Some investors hope Donald Layton can sell off the troubled online broker. But first E*Trade will have to conquer its lingering problems with risky debt
E*Trade Financial (ETFC) has a new chief executive, an outsider who can't be blamed for the online broker and bank's dangerous brush with bankruptcy last year.
The appointment of former JPMorgan Chase (JPM) executive Donald Layton on Mar. 3 raises hopes that E*Trade can escape its credit troubles, perhaps by selling itself to a rival.
Still in "Desperate Straits"
The well-connected Layton could turn out to be an ideal salesman. But breaking with E*Trade's past won't be easy. E*Trade still needs to "work through" the serious trouble on its balance sheet, Layton told CNBC on Mar. 3. "Until we're through that, there is no realistic sale," he added.
E*Trade unloaded the very worst of its subprime-related exposure, along with its last CEO, Mitchell Caplan, in November. But E*Trade still holds $12 billion in home-equity loans, which makes investors and analysts nervous. E*Trade bought the home-equity loans, along with its subprime debt, in an effort to boost yields on its investments—just in time to see the value of the risky assets plunge when the credit crisis hit last July.
The company remains in "desperate straits," says Morningstar (MORN) analyst Jaime Peters. Managing the risky debt in its home-equity portfolio "is going to be his biggest challenge."
Citadel Bailout Stems Stock Slide
Layton, who spent 29 years at JPMorgan Chase and its predecessors, took over as E*Trade's chairman in November. His appointment coincided with a bailout by Citadel Investment Group. The deal with Citadel added $2.5 billion to E*Trade's balance sheet and allowed E*Trade to sell off its subprime debt at a steep discount. The terms of the deal were expensive, loading the company with $1.7 billion in debt, but executives said swift action was needed to reassure investors and customers panicking about E*Trade's exposure to subprime-related debt.
Since then, Jarrett Lilien, Caplan's former No. 2, has led E*Trade as CEO. Starting Mar. 3, Layton takes the CEO job and Lilien returns to being president and chief operating officer.
E*Trade shares moved almost 3% higher on the day of the news, to trade at 4.40. The stock has fallen more than 16% since the Citadel deal was announced in November, and it has plunged more than 80% since before the credit crisis began last summer.
Debt Holds Buyers at Bay
Deutsche Bank (DB) analyst Matthew Fischer said Layton's appointment is "good news, putting to rest uncertainty regarding the CEO post." However, the $12 billion of home-equity loans "still presents significant earnings headwinds and risk, and is likely an obstacle to potential consolidation," he wrote.
E*Trade's brokerage operation is regarded as an enticing acquisition both by rival discount brokerages and by traditional brokers and banks. Its technology is widely admired, and industry analysts say traditional brokerages are right to be worried by the rise of E*Trade and online rivals such as TD Ameritrade (AMTD) and Charles Schwab (SCHW). Many younger investors seem to prefer the online, do-it-yourself model to the traditional, higher-cost broker model.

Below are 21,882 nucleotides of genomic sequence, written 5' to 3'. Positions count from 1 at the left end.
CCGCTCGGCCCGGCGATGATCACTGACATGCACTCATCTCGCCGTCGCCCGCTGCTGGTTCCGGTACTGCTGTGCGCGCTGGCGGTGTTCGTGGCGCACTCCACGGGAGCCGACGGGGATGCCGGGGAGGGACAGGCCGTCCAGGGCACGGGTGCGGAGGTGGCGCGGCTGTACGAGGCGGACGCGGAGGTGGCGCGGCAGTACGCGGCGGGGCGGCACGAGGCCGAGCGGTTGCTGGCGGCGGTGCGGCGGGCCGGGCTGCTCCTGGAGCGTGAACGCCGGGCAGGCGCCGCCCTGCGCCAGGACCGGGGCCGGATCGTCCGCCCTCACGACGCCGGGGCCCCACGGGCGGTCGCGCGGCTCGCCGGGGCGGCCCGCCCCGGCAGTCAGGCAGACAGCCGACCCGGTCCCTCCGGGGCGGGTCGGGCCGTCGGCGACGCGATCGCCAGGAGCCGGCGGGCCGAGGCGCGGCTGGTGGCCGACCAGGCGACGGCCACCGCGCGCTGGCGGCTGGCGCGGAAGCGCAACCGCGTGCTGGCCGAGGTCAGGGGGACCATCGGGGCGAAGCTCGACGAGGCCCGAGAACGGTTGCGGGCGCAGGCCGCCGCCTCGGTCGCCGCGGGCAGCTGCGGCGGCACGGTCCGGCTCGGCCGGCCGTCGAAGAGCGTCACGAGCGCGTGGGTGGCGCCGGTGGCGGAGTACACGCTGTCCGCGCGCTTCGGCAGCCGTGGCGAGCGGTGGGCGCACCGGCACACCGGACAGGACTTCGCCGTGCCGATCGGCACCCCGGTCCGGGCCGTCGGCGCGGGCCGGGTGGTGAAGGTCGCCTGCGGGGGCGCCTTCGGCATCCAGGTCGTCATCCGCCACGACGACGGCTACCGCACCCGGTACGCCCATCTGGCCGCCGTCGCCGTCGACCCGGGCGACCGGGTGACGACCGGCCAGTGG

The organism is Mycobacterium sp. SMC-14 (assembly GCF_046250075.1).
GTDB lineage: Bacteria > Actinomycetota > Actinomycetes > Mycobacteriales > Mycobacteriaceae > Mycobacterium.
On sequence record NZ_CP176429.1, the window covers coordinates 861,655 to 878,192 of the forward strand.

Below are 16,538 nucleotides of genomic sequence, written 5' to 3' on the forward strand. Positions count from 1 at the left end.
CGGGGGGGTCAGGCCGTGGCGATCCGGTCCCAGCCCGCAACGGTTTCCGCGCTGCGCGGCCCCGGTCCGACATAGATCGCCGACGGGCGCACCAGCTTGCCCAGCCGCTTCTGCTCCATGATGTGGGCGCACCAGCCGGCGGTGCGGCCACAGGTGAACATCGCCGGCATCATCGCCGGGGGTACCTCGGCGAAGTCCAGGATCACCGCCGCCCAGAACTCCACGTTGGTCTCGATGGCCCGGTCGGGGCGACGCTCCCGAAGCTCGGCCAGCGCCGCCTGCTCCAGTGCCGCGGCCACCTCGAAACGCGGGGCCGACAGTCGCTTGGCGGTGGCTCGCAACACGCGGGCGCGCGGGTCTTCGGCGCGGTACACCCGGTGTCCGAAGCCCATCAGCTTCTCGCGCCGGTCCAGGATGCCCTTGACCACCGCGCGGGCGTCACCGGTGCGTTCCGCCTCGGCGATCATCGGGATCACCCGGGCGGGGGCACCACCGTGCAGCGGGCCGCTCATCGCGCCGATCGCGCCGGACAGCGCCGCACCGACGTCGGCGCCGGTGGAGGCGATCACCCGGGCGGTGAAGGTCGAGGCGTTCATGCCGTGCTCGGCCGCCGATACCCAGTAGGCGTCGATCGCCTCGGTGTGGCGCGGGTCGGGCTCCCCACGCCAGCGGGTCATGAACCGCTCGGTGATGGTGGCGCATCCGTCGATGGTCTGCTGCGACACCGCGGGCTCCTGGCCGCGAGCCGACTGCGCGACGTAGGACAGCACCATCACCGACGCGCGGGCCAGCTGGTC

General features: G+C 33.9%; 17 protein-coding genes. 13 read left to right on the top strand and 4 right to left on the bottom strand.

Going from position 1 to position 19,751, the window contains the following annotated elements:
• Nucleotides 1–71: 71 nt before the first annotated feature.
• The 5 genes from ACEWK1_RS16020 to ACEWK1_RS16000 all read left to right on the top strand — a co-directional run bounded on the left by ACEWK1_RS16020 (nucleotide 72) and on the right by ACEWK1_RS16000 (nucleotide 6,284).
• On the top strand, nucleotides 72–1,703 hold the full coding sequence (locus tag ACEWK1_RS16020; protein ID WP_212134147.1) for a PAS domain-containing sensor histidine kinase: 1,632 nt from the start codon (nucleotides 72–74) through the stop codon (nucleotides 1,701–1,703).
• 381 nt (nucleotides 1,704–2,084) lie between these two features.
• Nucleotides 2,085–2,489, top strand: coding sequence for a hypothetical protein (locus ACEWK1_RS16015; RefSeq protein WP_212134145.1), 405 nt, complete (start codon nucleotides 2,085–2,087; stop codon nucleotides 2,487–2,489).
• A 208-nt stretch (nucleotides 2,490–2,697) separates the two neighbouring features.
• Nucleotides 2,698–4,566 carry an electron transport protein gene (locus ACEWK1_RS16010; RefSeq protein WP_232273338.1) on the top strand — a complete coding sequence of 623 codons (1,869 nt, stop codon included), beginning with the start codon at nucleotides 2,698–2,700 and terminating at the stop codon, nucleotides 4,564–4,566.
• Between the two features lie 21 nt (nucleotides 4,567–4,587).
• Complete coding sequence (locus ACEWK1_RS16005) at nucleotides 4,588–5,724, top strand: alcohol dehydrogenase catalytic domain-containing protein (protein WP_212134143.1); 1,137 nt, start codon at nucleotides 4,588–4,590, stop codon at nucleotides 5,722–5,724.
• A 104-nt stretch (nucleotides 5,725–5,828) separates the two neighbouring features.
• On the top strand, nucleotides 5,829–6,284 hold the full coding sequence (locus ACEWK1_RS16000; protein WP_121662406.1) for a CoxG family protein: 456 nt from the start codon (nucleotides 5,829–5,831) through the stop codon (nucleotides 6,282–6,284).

However, the risky debt on E*Trade's bank balance sheet so far has scared away buyers interested in its brokerage operation. It's a "huge drag," says Morningstar's Peters. Because credit markets remain so troubled, Layton won't be able to sell the home-equity debt to others at a price E*Trade finds reasonable. It could take months or even years for those loans to be repaid or sold off.
Spending Big to Attract Customers
In the meantime, E*Trade is spending heavily to win back old stock-trading customers scared off by bankruptcy rumors last year. The company is advertising heavily—it even bought two Super Bowl ads—and offering favorable interest rates to depositors. It's not clear how much all this promotion is costing, but recent customer data suggest it has been initially effective. On Feb. 13, E*Trade said that it added a net 16,000 new retail customers during January.
Some analysts worry that E*Trade's heavy spending could hurt earnings and lose effectiveness if the gloomy stock market conditions scare away investors. Citadel, however, says it supports Layton's appointment and the firm's turnaround plan.
In 2008 and 2009, 90% of Layton's pay will come from stock, a sign he is hoping for a big payday by either reviving E*Trade's stock price or finding a buyer. E*Trade did not otherwise disclose the terms of Layton's pay package. "I am fully convinced that the E*Trade franchise has immense strength, perhaps best exemplified by the quick return of its customer volumes," Layton said in a statement. "I also believe that its current financial issues can be effectively managed despite the tough environment."
It may be quite a while before Layton knows whether he has made a smart investment.